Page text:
I also am not a huge fan of McKitty. I obviously want him to succeed and hope I am wrong but I was not blown away by his tape and think his ceiling in the league is a blocking-specialist TE2 that can be a red-zone threat. I do not think he is going to be the pass-catching TE1 that is so prominent in this league.
I know it is unpopular to not be overly optimistic about every single player the LA Chargers sign or draft but I cannot be disingenuous.
At least with Hunter Henry, you are getting a known commodity that is on his way up. He is much younger than Cook and is only getting better. If he did not get placed on the reserve/covid-19 list for the final two weeks of the season, at his pace, he would have set a career-high in receiving yards.
Let’s circle back to Hunter Henry’s contract. It is safe to assume that the Chargers could have signed a similar contract structure considering that’s literally what he accepted from New England. They would have spent $2.3 million more on Henry. With their current cap situation, they obviously could have afforded this and more. It would not have kept them from getting Corey Linsley or anyone else.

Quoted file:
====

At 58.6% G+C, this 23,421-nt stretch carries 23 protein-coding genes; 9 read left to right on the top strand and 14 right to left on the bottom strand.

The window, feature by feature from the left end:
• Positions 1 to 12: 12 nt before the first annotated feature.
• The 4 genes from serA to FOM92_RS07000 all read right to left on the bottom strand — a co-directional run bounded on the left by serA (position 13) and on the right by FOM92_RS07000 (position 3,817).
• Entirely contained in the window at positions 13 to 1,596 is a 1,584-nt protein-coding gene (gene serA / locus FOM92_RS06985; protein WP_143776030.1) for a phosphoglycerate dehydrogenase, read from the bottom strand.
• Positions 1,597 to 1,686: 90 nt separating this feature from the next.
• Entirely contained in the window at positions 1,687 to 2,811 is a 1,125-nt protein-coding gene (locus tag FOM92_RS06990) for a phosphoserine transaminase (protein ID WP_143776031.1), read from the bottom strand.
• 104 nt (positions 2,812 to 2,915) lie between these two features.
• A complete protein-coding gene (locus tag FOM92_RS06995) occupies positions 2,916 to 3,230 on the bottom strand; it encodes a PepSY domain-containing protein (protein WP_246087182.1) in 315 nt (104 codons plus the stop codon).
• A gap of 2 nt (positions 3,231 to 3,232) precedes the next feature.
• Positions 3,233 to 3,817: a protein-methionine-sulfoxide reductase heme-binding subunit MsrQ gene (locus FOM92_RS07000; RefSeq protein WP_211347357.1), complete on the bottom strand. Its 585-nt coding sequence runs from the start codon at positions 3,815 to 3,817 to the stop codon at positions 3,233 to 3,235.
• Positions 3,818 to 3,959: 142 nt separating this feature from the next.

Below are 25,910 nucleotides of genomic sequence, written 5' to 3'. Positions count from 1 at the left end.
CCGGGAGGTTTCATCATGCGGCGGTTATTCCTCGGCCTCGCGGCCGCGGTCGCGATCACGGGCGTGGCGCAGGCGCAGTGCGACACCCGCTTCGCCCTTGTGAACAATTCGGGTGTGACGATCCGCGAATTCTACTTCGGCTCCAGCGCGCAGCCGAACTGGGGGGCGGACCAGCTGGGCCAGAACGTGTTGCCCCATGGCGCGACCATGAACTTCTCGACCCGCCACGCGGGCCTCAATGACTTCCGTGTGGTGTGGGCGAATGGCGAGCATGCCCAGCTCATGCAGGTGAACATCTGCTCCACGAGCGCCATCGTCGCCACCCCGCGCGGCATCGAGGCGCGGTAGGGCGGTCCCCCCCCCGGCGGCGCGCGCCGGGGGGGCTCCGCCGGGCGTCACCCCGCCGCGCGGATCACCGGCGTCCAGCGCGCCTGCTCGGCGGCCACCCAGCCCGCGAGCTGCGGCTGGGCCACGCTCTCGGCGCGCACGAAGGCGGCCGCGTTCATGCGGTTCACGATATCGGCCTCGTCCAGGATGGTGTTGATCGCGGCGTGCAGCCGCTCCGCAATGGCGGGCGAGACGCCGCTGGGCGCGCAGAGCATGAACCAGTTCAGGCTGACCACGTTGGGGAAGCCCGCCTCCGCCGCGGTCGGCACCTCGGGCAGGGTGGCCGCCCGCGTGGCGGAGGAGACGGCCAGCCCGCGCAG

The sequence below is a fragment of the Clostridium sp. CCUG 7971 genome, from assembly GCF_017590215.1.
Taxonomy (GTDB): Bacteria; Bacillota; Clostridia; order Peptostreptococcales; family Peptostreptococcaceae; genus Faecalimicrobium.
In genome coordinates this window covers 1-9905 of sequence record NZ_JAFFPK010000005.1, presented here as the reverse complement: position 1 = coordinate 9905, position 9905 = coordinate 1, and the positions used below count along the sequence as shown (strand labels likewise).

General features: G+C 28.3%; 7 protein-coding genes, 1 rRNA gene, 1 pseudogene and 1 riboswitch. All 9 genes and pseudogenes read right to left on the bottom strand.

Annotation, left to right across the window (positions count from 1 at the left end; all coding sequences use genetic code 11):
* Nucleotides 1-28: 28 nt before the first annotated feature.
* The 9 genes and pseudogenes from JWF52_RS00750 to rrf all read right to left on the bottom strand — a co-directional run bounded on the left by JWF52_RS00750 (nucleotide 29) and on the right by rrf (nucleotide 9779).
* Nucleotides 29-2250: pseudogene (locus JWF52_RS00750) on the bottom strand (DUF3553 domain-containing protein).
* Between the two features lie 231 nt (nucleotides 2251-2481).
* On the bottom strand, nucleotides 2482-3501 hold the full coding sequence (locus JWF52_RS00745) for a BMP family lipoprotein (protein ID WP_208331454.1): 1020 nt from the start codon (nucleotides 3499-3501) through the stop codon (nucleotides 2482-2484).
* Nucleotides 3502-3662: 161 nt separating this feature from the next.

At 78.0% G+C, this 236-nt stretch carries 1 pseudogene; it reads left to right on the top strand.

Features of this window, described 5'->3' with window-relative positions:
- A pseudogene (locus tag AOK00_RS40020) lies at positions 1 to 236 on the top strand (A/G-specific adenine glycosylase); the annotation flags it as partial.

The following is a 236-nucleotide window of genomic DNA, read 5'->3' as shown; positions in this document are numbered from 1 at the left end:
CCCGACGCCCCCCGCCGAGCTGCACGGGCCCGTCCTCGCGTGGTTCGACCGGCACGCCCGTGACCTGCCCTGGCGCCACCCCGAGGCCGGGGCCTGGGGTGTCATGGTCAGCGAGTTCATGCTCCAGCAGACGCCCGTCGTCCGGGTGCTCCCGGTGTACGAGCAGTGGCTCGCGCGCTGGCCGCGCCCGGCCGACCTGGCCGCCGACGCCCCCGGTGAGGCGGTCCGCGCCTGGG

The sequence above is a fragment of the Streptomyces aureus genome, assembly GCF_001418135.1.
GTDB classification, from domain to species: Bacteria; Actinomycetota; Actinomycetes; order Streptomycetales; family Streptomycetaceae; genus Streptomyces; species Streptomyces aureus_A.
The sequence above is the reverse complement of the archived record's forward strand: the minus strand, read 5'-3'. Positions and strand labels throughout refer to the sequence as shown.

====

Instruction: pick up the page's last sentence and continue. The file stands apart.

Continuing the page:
What about future years? Henry has a $15 million cap hit in 2022. That is big, to be fair, but the Chargers can afford it. Mike Williams is making $15 million this season and the two contracts would essentially swap next year. Linval Joseph and Chris Harris alone will free up an additional $23.1 million.
The only somewhat significant player the LA Chargers have to re-sign next offseason is Uchenna Nwosu and his value is not that high. The Chargers are set financially. They could have afforded Henry.
Then, if Henry disappointed there is an out in the third year where the Chargers take a minimal $5 million dead cap hit. I doubt they would have needed it, but if so, they could have cut ties then. The team could have also drafted a tight end higher in the draft next year to learn for a year under Henry, just like Henry did with Gates.